For example, Galvin showed that the -th function does not exist in while in a model of Jech, Magidor, Mitchell, and Prikry, the -th canonical function exists for all This statement is equiconsistent with the existence of a measurable cardinal (the model is obtained by a construction that gives that is precipitous, and it is easy to see that the existence of for all implies this). See Thomas Jech, Menachem Magidor, William Mitchell, and Karel Prikry, Precipitous Ideals, The Journal of Symbolic Logic, 45 (1) (Mar., 1980), 1–8.
If one is only interested in the existence of the -th canonical function for for all for some fixed this does not require any large cardinals, and its consistency was established in Thomas Jech, Saharon Shelah, A note on canonical functions, Israel J. Math. 68 (3) (1989), 376–380.
Given an uncountable regular cardinal forcing allows us to specify in which sense the canonical functions for are, indeed, canonical: These are the functions such that the ordinal in the internal ultrapower is independent of the -generic filter This characterization is often taken in place of Definition 2.
- If is regular uncountable and -inaccessible, and then
Proof: Suppose Let
if and otherwise.
Then so if and if then the restriction of to is in the set product There are at most many such functions and since any ordinal below is represented by one of them, it follows that as wanted.
Item 2 follows immediately, since if then for all and by regularity. But then
Shelah has shown (by a more elaborate argument) that Lemma 7.2 still holds if one weakens the -inaccessibility assumption on to the requirement that for all of cofinality This allows us to weaken the assumption in the same way in the corollaries below.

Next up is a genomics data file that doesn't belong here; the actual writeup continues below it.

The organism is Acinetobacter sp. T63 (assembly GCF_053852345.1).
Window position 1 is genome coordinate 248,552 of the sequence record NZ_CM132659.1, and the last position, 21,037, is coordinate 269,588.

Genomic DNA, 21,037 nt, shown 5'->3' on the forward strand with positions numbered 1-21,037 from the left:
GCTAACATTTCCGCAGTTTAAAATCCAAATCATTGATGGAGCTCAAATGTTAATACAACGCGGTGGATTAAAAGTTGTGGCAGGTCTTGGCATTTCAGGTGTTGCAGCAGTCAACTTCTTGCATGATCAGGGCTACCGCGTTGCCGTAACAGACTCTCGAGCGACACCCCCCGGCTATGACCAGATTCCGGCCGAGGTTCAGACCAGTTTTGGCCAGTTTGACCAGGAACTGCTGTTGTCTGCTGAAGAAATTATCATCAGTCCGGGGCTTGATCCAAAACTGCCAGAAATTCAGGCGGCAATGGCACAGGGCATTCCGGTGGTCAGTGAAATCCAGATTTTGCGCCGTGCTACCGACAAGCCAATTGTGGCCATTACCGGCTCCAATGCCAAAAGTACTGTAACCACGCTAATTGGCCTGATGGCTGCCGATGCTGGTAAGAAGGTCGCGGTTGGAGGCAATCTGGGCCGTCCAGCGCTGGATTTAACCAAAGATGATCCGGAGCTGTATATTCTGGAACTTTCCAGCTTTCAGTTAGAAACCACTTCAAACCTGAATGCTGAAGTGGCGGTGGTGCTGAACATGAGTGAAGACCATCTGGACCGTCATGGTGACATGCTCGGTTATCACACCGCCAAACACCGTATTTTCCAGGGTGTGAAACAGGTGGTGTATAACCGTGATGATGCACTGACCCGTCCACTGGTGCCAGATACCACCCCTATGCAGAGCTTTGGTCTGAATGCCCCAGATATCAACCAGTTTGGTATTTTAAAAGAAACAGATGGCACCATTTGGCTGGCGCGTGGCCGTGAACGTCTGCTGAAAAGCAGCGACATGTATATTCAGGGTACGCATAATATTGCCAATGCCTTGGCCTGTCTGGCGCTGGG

We are now ready to state the second Galvin-Hajnal theorem.
For notational convenience, let’s write for where with for all
The proof of Theorem 8 is by induction on When the are strictly increasing and this is a result of Erdős, Hajnal, and Milner.
Proof: In the notation of Theorem 8, take for all so and Note that
Notice that Theorem 3.1 follows immediately:
Corollary 10 Suppose that are uncountable regular cardinals and is -inaccessible. If then
Corollary 11 Let be as in Theorem 8.
- Let be a sequence of cardinals such that Then
- Let be an increasing sequence of nonzero cardinals such that Then
- Let be a strictly increasing sequence of infinite cardinals. If is a cardinal, and then
Proof: For 1, let and let be an a.d.t. for of size By assumption, for all so
For 2, recall from Corollary 8 in lecture II.2 that
For 3, let for Then for all and the result follows from item 1.
- If then
- If then
- If for all and for all then
Recall the very general statement of Silver’s theorem, Theorem 21 in lecture II.5:
Corollary 13 (Silver) Let be a -inaccessible cardinal of uncountable cofinality Let be a strictly increasing sequence of cardinals cofinal in Suppose that there is some such that is stationary in Then
I won’t include a full proof of Theorem 8 and instead present only a sketch. To prove Theorem 8 two additional ingredients (whose proofs I skip) are needed. One is the Erdős-Rado theorem, that we will prove in Chapter III.
Definition 14 Let be cardinals and let Given a set recall that The statement means that whenever there is such that the restriction of to is constant. If this is not the case, we write
It is customary in the field to call the functions as above colorings, and to refer to the sets as homogeneous with respect to
This “arrow notation” turns to be very useful. For example, the infinitary version of Ramsey’s theorem is simply A well-known example due to Sierpiński shows that or, more generally, This will be discussed in Chapter 3.